By Tom Sellar
By Emily Warner
By R.C. Baker
By Alexis Soloski
By Alexis Soloski
By R. C. Baker
By Alexis Soloski
By Tom Sellar
There can't be a women's studies syllabus anywhere in reconstructed America without at least one book by bell hooks. Her first, the 1981 Ain't I a Woman: Black Women and Feminism is among America's most influential works. Prolific, outspoken, and fearless, hooks is that rare black woman intellectual thought of in the same breath with Cornel West and Henry Louis Gates. Given her importance to my two favorite identity-politics groups (blacks and women), I knew eventually I'd tackle the former Yale and Oberlin professor (she's now at Harlem's City College of New York) and blithely assumed I'd incorporate her thought into my own work. I understood hooks to be that feminist who made the race men talk gender and that race woman who made the feminists talk black. Given that hooks and I have everything in common race, class, large families, Southern roots, feminism, outlaw politics and writing I had every intention of admiring her 16th book, Remembered Rapture: The Writer at Work. But all my assumptions about hooks imploded. It is precisely her centrality to black and feminist thought that makes this undisciplined and featherweight offering unacceptable.
hooks is publishing these essays "to share the dimensions of my writing life that take place behind the scenes . . . [for] readers who wanted to know more about how the work came to be what it is and other less gentle interrogators who found my engagement with writing suspect." In these Springer-Starr days of full disclosure and abdicated privacy, these are sentiments bound to gladden hearts. Unfortunately, her objectives get lost in a much more mundane agenda. hooks speaks endlessly, convincingly even, of her passion for writing rather than employing that passion to actually write about something. Most unforgivably, hooks uses Raptureto reduce the abundant criticism she receives to racism, sexism, petty personal disputes, and jealousy.
What disappoints as nonfiction, however, succeeds as fiction. Or bio-mythography or whatever it is we're supposed to call hooks's first two genre-shattering memoirs (more are planned). The 1996 Bone Blackand the 1997 Wounds of Passion are good. Abstract, nonlinear, and sometimes third person, the same lack of self-control that weighs down her academic prose is enchanting in hooks's literary and experimentalist "autobiographies." So incredibly self-revelatory, such complete invasions of her family's and her lovers' privacy, so simultaneously daring and foolhardy, so sacrilegious they compel. They are melodramatic, punishing of others, whitewashing of herself. They're shameless. Here's a typical passage, proffered throughout both Raptureand the memoirs: "Every year of my childhood I can remember them telling me I am crazy, that I will end up in a mental institution, that no one will visit me there." It's the mental image of the doomed, innocent bell dressed in her finest straitjacket, sighing all alone in the Happy Dale visiting room while all about doting families dab drool from their loved one's babbling chins that makes the passage such a treat.
Imagine Thanksgiving dinner at the hooks's (she likens them to terrorists). hooks sighs,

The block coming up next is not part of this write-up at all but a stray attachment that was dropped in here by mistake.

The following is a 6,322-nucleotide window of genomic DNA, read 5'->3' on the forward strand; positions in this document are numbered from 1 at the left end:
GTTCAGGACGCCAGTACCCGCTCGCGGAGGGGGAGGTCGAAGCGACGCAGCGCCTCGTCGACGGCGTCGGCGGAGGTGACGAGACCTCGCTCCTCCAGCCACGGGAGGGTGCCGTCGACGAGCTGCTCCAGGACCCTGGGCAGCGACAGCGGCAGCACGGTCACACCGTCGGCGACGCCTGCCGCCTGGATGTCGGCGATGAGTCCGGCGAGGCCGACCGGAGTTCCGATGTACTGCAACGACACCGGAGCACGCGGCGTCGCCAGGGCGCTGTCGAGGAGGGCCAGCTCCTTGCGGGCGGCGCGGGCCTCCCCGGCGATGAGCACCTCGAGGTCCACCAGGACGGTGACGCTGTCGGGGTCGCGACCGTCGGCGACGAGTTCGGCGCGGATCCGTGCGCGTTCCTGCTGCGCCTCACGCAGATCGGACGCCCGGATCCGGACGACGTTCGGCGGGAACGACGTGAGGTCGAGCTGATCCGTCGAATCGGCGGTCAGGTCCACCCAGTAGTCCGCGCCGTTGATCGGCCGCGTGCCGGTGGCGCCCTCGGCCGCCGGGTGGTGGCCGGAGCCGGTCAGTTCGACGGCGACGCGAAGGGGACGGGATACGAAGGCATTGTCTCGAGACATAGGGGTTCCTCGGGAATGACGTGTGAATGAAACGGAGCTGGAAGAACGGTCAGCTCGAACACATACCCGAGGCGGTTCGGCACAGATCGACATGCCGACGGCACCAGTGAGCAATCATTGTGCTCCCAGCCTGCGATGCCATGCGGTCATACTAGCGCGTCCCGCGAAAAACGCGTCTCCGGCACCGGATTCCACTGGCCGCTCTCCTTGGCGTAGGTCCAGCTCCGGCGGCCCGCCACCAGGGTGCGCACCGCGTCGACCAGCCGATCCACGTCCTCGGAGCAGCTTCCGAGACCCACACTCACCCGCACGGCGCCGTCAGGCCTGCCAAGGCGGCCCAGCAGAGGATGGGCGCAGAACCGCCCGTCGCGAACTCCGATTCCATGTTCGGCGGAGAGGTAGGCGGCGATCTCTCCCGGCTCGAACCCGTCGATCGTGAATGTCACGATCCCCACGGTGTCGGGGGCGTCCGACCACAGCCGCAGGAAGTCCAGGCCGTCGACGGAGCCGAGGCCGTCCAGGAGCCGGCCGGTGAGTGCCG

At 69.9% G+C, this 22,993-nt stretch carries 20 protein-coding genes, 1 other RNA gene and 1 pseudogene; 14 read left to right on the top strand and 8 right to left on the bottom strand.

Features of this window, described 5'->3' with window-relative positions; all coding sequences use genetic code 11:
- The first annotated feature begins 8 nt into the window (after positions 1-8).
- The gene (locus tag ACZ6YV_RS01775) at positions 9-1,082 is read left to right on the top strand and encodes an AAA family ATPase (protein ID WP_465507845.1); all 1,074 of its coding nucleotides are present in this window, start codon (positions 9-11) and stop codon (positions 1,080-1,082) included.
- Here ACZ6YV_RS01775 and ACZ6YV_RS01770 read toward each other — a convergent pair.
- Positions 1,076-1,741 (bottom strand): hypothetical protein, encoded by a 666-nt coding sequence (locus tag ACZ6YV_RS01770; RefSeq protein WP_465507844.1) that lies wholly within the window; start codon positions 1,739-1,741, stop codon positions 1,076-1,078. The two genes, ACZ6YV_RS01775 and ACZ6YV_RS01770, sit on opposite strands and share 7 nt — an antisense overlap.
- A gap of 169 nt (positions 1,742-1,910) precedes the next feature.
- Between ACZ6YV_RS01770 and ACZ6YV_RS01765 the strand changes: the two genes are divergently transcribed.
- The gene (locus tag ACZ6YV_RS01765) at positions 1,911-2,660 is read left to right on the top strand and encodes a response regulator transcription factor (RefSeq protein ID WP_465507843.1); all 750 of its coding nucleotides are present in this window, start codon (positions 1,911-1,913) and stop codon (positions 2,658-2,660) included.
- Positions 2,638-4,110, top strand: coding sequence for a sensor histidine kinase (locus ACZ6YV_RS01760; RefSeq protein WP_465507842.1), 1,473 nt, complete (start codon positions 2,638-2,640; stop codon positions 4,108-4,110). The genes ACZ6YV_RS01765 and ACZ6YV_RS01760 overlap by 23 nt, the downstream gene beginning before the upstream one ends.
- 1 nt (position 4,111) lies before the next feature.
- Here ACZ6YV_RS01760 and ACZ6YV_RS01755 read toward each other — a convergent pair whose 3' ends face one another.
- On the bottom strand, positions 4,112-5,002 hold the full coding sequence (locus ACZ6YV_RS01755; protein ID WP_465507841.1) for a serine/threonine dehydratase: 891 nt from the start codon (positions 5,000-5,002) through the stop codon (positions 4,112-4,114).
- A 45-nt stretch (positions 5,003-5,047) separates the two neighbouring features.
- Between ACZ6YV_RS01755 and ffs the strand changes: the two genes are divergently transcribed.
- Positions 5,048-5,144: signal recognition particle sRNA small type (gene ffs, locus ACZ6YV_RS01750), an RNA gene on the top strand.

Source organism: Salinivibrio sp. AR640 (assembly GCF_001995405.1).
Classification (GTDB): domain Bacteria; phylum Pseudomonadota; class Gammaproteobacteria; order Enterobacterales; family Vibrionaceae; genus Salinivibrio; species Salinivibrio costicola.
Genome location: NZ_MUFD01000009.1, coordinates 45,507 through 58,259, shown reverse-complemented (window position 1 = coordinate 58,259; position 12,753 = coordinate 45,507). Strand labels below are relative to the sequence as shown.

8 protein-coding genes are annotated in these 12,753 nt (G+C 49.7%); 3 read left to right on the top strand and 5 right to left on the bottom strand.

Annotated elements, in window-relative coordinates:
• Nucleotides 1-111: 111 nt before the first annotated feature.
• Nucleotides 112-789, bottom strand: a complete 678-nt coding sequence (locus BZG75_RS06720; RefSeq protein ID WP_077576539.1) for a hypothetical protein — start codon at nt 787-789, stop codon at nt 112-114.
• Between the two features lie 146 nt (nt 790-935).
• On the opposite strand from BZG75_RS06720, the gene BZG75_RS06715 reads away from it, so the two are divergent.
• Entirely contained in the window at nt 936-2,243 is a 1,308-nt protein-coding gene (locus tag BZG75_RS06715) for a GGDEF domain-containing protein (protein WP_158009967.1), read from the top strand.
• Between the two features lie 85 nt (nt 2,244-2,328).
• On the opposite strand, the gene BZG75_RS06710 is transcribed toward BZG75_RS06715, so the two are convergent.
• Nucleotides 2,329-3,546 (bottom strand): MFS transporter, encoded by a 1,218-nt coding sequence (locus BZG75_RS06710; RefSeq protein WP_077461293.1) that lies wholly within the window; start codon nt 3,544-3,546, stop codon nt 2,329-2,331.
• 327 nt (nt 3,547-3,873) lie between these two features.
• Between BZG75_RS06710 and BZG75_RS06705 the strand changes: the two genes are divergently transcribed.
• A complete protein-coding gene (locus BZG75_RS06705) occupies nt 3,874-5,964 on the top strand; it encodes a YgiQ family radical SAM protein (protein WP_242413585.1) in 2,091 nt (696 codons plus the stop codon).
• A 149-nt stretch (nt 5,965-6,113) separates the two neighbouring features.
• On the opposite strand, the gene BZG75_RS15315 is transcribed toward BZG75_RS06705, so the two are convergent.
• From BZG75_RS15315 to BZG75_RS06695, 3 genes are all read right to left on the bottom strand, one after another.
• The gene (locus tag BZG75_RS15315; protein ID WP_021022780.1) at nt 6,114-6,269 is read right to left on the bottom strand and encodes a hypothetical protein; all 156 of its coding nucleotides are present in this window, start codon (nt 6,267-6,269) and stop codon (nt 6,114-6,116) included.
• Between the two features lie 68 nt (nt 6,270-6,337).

I do not know how old I must have been when they decided it was important to break me, the way horses are broken. We lived in horse country. I did not want to be broken. The breaking-in begins with isolation. The forced removal of me from the group, until I learn. . . . Everything bad and painful is me. When I look in the mirror, I see pain.
The freedoms of fiction, however one-sidedness, art over substance simply cannot be applied to nonfiction. hooks is right that both are creative activities and that academics should not try to police a rigid chasm between the two. She's wrong, however, to employ the same rules of engagement to both enterprises. Nonfiction needn't weigh a ton and jangle along in passive voice, but it does need to be intellectually and stylistically rigorous, however transgressive the language, construct, or subject matter. Too stubborn to acknowledge her mistakes, though, hooks just turns up the volume when she's criticized.
The heart of the book is a defense of the frequency with which hooks publishes, often twice in the same year, regularly republishing. Never does hooks acknowledge that she's being criticized for rehashing the same ideas incessantly. hooks writes, "A book of mine might include ten new essays . . . and four or five pieces that were published elsewhere and a reviewer might insist that there is no new work in the collection." A valid point if true. I suspect exaggeration and rationalization (hence the self-conscious, ambivalent mights) have led her to finger only a few specific critics. Indeed, Courtney Leatherman, Thulani Davis, and, indirectly, Michele Wallace are the only critics named, but even then she does not address or acknowledgethe substance of their critiques.
But it gets much worse than denial: "The harshest critics of my work have been less well-known black women writers and/or individuals who have had difficulty producing new work." And they're fat, too, the player-hating bitches. "[P]eriodicals . . . seek out individuals known to harbor competitive feelings or antipathy. . . ." Who needs the antifeminist backlash she bemoans when "feminists" are producing this kind of meow material posing as thought. This, perhaps, is hooks's worst disservice to her followers. She's encouraging them to interpret criticism through the prism of conspiracy and to respond with a l950s white-shoes-afterLabor Day sistercide. Talk feminist, act bitchy.